gms | German Medical Science

GMS Journal for Medical Education

Gesellschaft für Medizinische Ausbildung (GMA)

ISSN 2366-5017

Blogging Medical Students: A Qualitative Analysis

research article medicine

GMS Z Med Ausbild 2013;30(1):Doc9

doi: 10.3205/zma000852, urn:nbn:de:0183-zma0008525

This is the English version of the article.
The German version can be found at:

Received: May 30, 2012
Revised: September 7, 2012
Accepted: October 2, 2012
Published: February 21, 2013

© 2013 Pinilla et al.
This is an Open Access article distributed under the terms of the Creative Commons Attribution License ( You are free: to Share – to copy, distribute and transmit the work, provided the original author and source are credited.


Purpose: Blogging is an increasingly popular method of sharing and reflecting on experiences of medical students in the World Wide Web with a potentially global learning community. The authors are not aware of studies that specifically examined blogs by medical students and thus for the first time investigated the type of experiences and impressions that emerged from these blogs with relevance for medical students and medical educators.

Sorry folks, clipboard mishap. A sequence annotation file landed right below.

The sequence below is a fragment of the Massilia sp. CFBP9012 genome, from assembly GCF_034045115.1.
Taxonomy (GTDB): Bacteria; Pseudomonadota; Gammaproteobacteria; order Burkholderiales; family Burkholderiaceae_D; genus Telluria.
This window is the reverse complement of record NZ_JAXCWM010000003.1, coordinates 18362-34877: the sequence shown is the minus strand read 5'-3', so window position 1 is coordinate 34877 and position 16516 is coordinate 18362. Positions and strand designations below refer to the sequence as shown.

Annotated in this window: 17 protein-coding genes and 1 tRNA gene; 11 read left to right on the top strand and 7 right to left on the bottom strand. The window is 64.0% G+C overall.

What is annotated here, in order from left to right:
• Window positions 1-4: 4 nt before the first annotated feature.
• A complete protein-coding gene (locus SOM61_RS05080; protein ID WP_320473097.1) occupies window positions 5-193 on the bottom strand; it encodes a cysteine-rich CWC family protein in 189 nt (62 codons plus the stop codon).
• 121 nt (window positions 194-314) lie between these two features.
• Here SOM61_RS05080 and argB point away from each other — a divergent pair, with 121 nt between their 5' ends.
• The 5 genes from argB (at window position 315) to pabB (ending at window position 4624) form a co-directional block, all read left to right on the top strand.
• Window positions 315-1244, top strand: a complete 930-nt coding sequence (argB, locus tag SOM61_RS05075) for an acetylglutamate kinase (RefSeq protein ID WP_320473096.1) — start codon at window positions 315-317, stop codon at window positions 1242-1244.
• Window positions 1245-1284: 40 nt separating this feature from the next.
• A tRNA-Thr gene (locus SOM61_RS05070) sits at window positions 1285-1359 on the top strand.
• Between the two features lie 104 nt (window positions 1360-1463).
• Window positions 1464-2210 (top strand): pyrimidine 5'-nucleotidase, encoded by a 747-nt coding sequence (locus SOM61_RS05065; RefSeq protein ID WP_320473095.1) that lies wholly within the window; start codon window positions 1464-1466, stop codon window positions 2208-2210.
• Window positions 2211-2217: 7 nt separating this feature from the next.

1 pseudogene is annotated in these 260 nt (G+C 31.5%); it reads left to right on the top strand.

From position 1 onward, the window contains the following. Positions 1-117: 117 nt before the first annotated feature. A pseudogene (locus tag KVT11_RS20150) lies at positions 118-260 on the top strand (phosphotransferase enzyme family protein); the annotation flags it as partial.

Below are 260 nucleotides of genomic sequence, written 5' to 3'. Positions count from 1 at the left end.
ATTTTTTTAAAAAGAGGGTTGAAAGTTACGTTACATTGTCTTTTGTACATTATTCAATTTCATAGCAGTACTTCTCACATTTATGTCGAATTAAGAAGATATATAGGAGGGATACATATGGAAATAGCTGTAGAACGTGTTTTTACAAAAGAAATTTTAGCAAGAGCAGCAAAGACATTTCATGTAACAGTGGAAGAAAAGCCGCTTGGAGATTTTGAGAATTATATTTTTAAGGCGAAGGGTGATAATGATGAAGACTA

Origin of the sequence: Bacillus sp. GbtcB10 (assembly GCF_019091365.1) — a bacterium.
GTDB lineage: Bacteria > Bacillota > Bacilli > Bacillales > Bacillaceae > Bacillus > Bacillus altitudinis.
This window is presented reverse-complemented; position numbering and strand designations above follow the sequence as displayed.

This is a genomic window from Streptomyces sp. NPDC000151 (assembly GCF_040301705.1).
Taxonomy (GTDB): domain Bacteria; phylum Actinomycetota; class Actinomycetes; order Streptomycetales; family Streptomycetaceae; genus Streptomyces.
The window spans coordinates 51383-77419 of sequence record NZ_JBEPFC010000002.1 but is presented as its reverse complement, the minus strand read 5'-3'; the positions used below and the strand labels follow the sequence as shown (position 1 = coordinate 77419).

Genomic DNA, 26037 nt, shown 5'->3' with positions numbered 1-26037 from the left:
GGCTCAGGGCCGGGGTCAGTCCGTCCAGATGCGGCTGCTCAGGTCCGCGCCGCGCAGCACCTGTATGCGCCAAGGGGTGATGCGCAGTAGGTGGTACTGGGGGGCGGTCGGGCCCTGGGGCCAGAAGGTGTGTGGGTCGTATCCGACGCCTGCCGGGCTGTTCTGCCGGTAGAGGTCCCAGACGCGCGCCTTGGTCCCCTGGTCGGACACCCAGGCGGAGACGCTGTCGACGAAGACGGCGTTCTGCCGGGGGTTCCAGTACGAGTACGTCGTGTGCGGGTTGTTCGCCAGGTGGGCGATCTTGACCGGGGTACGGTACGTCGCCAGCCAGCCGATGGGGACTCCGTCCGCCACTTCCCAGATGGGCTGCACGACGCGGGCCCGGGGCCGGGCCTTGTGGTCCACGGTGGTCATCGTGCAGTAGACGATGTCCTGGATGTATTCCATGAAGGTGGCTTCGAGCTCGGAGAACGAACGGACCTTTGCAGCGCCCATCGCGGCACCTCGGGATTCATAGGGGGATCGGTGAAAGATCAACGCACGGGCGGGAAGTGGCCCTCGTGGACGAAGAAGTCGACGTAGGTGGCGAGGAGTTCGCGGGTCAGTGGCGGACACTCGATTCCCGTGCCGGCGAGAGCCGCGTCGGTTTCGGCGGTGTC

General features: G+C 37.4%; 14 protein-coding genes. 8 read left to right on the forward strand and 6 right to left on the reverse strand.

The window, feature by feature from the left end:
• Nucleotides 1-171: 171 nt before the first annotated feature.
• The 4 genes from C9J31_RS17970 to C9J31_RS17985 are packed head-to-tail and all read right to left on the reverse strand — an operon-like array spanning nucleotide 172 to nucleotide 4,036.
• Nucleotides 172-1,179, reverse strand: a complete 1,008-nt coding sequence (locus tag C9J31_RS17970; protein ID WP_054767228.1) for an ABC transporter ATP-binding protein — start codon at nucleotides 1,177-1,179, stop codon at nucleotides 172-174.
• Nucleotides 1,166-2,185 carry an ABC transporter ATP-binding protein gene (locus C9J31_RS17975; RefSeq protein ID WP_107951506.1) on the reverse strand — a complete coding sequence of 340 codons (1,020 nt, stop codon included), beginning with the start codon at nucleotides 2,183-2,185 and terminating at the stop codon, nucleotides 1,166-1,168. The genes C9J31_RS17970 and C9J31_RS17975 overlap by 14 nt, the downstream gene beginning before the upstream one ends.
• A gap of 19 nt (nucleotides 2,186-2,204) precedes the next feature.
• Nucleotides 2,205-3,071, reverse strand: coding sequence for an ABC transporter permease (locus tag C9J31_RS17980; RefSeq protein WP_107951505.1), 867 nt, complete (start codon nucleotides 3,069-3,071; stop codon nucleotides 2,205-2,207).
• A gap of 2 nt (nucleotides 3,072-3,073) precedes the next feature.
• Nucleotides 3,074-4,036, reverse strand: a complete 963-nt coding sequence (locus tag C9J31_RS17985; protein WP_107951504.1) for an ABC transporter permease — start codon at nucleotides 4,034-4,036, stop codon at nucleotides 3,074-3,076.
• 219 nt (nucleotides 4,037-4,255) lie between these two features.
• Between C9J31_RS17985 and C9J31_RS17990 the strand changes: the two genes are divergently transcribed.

Method: This was a qualitative study. Initially 75 blogs were identified. 33 blogs with a total of 1228 English and 337 German blog entries met the inclusion criteria and were analyzed. We started with line-by-line coding and switched to focused coding using constant comparative analysis to create a categorical framework for blogs.